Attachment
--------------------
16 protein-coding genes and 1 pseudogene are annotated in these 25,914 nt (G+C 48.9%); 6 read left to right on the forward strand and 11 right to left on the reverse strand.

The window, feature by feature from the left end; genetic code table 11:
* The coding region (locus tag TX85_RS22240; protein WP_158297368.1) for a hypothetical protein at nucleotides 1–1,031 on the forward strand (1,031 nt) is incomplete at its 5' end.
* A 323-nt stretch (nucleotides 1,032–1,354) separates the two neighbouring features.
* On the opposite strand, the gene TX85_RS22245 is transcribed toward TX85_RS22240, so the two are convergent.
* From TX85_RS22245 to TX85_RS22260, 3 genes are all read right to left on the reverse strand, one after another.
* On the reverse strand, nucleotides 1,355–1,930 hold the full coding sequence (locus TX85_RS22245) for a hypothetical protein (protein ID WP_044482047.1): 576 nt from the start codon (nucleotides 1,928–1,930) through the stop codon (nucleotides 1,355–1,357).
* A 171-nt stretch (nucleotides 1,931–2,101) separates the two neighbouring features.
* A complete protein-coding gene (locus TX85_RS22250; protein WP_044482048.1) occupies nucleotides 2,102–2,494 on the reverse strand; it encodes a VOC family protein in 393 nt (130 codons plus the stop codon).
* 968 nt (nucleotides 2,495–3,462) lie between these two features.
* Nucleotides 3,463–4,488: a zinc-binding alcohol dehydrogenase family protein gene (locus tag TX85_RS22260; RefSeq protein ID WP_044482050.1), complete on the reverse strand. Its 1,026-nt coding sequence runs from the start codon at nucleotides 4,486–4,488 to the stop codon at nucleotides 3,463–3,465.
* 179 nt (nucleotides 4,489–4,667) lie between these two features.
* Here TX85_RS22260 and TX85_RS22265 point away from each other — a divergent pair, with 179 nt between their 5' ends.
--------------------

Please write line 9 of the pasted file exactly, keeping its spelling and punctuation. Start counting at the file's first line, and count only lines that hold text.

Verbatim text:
* A complete protein-coding gene (locus TX85_RS22250; protein WP_044482048.1) occupies nucleotides 2,102–2,494 on the reverse strand; it encodes a VOC family protein in 393 nt (130 codons plus the stop codon).